BURNABY MOUNTAIN — Talk to those in the know, and the future of the Shrum Bowl becomes something much more than a game local football fans hope gets played each season.
In its fabled past, both UBC and SFU have had their turns declining the game (it has been played 33 times in 55 years heading into Friday), sometimes over legitimate scheduling conflicts, and other times simply because their respective programs were at opposite ends of the competitive spectrum.
Yet the tight 17-15-1 overall edge enjoyed by the Red Leafs informs just how evenly and hotly-contested the series has been.
Talk to the two head coaches this week over the course of the run-up to Friday’s 34th edition, and the benefits each school has enjoyed with an early-December date (the latest the game has ever been played in the calendar year) suggests a template which will encourage future scheduling co-operation and thus do nothing but help keep the game repeating on an annual basis.
The theme of that template?
Extra practices at a time when its respective rivals have virtually shut things down for the season.
“I approached it by telling all our kids that basically, this is the start of our 2023 season,” said UBC head coach Blake Nill, “and that I expect their full commitment just like it’s the start of any season.”
And that extra time to get players reps beyond the norm?
“Every time the kids are on the field it benefits them,” said Nill, a three-time Vanier Cup winner as coach, including 2015 at UBC. “We’re taking advantage of it because we are still young in some areas of the team and for them to have another week of preparation for a big game helps in their growth. We recognize that fully.”
Over at SFU, Red Leafs head coach Mike Rigell looks stateside for his comparison, likening it to the added preparation time afforded teams in the run-up to an NCAA Div. 1 December bowl game.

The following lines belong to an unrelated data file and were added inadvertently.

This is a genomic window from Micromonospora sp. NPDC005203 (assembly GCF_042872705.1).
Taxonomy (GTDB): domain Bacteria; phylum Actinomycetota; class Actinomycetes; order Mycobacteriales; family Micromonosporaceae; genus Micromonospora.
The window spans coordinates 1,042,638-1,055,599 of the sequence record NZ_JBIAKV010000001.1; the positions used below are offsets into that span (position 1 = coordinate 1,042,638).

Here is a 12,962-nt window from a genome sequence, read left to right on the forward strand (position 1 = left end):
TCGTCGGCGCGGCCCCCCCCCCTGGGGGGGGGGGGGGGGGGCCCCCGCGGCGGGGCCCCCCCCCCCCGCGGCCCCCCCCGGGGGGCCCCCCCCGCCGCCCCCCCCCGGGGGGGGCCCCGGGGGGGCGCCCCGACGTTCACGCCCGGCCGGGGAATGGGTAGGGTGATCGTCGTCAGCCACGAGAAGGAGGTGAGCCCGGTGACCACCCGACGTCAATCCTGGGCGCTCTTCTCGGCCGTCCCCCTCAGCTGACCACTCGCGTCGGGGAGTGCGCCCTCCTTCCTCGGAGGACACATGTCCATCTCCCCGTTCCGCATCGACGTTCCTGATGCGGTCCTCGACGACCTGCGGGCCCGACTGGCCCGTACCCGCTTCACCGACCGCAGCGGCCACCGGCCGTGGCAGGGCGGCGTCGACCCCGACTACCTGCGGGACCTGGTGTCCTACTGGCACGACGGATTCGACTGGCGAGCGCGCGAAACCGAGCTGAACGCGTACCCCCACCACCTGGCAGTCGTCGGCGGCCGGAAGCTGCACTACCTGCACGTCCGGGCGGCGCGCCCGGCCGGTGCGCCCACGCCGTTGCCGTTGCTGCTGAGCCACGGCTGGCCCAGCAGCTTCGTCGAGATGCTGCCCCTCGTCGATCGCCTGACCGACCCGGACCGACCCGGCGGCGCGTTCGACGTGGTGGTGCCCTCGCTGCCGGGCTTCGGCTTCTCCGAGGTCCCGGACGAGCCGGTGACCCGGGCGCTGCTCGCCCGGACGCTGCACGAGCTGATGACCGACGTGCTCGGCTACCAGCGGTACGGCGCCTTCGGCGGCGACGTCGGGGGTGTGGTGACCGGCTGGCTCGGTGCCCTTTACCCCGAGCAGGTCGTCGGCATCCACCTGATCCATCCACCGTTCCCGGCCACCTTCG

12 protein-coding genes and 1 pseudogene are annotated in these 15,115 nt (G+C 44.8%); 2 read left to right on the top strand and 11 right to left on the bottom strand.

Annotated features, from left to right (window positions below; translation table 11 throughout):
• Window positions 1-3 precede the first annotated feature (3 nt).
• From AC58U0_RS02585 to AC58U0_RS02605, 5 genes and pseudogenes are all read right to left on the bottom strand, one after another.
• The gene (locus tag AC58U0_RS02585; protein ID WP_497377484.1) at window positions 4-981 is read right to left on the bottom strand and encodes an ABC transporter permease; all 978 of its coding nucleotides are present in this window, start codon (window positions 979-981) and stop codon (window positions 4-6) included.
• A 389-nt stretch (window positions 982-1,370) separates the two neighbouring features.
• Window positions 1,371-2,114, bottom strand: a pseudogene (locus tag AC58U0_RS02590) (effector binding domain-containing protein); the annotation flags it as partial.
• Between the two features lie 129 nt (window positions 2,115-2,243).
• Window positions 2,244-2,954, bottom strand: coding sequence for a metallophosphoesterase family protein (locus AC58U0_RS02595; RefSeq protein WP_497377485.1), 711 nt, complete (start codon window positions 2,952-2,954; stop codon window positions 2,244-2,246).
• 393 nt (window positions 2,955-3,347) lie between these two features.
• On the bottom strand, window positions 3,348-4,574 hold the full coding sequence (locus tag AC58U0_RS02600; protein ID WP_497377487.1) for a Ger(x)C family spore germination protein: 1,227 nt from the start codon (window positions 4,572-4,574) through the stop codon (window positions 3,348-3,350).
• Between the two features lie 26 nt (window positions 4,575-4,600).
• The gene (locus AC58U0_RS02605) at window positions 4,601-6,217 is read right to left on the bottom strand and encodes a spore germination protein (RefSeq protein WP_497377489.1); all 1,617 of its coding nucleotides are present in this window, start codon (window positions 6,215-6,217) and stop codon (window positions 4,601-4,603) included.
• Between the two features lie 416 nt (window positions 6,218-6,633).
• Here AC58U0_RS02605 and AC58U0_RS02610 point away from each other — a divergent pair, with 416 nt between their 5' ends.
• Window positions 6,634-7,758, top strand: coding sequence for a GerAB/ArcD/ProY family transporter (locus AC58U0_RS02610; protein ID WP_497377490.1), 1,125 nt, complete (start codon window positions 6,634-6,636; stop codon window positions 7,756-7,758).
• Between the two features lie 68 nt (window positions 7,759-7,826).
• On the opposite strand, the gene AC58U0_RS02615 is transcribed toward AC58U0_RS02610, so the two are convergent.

“It is very important,” Rigell said of the extra practice time, “and that is why it’s kind of like an (FBS) bowl game. Another seven-to-eight extra practices speaks worlds for where these young players are going. It’s taking us into the spring and our coaching staff couldn’t be more excited about that opportunity.”
The 11-game drought (including the Covid-cancelled 2020 season) which is set to be snapped Saturday is easily the longest in series history, and it came on the heels of the longest continuous run of 16 straight games from 1995-2010.
Over the course of that drought have come several major happenings, including a national championship for UBC in 2015 which heralded the arrival of Nill, and Simon Fraser’s decision to leave CIS (now U SPORTS) and become an NCAA school. UBC has future plans on the table, however still distant, for a new 5,000-seat football stadium at West 16th Ave. and East Mall, and of course SFU has turned turned Terry Fox Field into a campus centrepiece stadium.
Coming out of the pandemic, all of that evolution has added up to something of a university football renaissance in the Lower Mainland, and symbolically, Friday’s Shrum Bowl is its official kick-off point.
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